St Edmund’s Prep House system supports the wellbeing of every pupil and is integral to the St Ed’s experience.
One of the first experiences when joining St Edmund’s Prep is discovering which House you will be a part of:
Our House system supports healthy competition and includes a merit system which encourages children to aspire to high standards in their personal work and behaviour.
Each House is ably led by a Captain and Vice-Captain, supported by Prefects. They support their younger peers at break times and act as excellent role models within the school. They also lead the promotion of the House’s chosen charity and organise fundraising events.
Our House Saints
All three houses are dedicated to a Saint from the English Martyrs – men, women and children put to death for refusing to give up their faith (1535 – 1681).
St Edmund Campion was a clever young man, educated at Oxford University where he made a great speech in front of Queen Elizabeth I, which she thought was wonderful. He became a Catholic and joined an order called the Society of Jesus (the Jesuits) in Rome. He returned to England and used many disguises to help the Catholics; later he was arrested and was put to death on 1 December 1581.
St Cuthbert Mayne was born in Devon, UK. He was a Clergyman in the Church of England, before becoming a Catholic and studied at The English College in Douai (in France) for the priesthood. After he became a priest he returned to West England, working for a year in Cornwall before being arrested for being a priest.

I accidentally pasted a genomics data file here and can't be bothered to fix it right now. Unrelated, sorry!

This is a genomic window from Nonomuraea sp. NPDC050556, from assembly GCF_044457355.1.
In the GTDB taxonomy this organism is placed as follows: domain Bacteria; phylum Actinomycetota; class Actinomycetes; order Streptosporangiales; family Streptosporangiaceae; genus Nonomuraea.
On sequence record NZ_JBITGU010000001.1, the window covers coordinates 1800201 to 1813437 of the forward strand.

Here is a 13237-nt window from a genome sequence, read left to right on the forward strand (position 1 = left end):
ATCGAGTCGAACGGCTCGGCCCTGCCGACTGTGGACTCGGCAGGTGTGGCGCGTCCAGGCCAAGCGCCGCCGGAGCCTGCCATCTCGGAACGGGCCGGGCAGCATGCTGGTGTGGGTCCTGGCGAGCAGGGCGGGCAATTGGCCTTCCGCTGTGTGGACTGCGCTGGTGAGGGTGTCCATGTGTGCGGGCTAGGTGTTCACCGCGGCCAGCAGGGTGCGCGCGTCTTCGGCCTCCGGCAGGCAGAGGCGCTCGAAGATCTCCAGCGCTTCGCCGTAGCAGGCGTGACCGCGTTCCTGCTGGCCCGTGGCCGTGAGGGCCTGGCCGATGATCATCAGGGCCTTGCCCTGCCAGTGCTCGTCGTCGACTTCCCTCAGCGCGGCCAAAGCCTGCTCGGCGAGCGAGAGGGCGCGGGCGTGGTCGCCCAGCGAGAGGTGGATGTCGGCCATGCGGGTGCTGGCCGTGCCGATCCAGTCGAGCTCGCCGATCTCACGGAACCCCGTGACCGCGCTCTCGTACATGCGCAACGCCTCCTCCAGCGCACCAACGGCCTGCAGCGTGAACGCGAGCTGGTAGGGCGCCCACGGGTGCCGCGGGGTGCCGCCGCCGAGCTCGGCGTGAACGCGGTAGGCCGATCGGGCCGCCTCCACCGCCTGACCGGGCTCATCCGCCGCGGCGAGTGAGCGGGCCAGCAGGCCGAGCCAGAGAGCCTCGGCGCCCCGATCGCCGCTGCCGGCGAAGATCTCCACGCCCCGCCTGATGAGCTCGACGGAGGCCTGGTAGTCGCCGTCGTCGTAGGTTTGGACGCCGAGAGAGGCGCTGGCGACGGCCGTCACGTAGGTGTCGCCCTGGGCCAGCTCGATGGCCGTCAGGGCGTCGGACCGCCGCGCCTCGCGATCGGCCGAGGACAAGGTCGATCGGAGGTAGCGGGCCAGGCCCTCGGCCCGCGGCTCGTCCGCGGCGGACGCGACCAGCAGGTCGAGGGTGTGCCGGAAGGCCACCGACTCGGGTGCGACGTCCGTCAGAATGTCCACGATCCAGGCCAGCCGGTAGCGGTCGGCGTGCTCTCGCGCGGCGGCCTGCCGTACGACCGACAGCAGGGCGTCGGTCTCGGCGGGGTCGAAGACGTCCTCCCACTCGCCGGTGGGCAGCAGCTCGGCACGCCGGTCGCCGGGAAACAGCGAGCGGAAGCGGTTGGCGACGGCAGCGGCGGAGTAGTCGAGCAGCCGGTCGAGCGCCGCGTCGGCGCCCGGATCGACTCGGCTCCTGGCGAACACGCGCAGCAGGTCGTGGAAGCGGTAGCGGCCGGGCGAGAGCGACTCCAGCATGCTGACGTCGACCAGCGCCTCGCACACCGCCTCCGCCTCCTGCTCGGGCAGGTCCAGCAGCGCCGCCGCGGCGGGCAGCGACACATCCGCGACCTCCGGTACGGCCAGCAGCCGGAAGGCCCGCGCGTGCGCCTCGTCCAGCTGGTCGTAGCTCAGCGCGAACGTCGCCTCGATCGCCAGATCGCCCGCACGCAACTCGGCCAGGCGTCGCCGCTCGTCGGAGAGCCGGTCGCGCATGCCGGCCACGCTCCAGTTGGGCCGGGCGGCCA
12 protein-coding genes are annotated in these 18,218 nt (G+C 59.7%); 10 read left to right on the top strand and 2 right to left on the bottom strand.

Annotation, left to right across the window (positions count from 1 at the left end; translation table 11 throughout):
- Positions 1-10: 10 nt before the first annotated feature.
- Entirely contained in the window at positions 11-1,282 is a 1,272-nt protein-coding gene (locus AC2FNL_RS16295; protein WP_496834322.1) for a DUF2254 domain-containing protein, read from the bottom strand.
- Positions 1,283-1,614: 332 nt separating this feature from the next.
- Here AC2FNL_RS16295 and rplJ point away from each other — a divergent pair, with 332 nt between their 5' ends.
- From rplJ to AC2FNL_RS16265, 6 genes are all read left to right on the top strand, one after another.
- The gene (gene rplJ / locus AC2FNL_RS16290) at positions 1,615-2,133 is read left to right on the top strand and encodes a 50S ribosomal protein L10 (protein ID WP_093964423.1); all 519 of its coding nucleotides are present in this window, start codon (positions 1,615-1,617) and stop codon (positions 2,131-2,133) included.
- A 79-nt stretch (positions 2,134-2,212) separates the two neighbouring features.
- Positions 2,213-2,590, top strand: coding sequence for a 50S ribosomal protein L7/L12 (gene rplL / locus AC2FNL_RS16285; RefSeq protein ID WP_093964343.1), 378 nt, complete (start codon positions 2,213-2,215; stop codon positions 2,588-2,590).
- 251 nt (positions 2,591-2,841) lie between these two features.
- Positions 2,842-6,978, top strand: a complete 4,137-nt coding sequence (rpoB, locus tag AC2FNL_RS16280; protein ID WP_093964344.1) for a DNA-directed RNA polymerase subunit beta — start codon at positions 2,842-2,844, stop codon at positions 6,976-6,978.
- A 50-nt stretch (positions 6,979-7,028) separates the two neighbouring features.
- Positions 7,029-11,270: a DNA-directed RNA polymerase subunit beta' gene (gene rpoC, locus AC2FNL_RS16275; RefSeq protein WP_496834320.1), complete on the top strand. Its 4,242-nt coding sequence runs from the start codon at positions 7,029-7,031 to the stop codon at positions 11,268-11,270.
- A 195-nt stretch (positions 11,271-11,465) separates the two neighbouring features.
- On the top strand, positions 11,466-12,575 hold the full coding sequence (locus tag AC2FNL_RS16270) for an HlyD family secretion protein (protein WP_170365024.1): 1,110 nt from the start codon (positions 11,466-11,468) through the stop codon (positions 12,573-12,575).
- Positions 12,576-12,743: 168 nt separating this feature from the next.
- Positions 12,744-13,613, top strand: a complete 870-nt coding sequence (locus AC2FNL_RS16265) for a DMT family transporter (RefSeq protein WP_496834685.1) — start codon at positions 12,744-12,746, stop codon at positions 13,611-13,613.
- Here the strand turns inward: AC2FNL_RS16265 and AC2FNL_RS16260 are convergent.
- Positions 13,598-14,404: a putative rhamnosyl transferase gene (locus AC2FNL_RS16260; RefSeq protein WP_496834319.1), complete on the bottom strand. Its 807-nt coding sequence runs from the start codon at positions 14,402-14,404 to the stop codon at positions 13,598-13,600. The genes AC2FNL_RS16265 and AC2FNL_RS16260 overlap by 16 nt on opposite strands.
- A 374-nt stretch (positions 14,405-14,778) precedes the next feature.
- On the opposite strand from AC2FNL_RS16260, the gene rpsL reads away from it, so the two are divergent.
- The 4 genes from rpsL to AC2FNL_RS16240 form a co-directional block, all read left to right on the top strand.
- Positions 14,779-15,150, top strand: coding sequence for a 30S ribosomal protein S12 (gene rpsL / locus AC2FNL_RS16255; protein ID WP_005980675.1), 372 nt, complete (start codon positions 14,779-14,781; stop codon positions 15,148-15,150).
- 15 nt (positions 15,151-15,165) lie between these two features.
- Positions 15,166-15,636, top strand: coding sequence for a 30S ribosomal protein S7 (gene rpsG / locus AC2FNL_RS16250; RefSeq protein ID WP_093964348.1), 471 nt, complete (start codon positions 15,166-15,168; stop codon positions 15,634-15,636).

Mayne was put to death in Launceston on 29 November 1577. He is important because he was the first priest from Douai College to be a Martyr. The College eventually relocated to Old Hall Green, Hertfordshire, which today is the site of St Edmund’s College and Prep.
St John Southworth was born in Lancashire, UK in 1592. He attended the English College in Douai, France and became a priest. He worked for a long time in London, helping people in poverty. He was arrested and put to death aged of 62, in London on 28 June 1654.
However, Southworth’s story doesn’t end there. Friends returned his body to the English College in Douai where it was buried in the Chapel. When the College was closed during the French Revolution, Southworth’s body was secretly re-buried in the grounds.
Nearly a hundred years later, the people of Douai built a road on the old College land. This led to the discovery of Southworth’s body. His remains were returned to England in 1930, first to St Edmund’s College and Prep and then to a final resting place in Westminster Cathedral.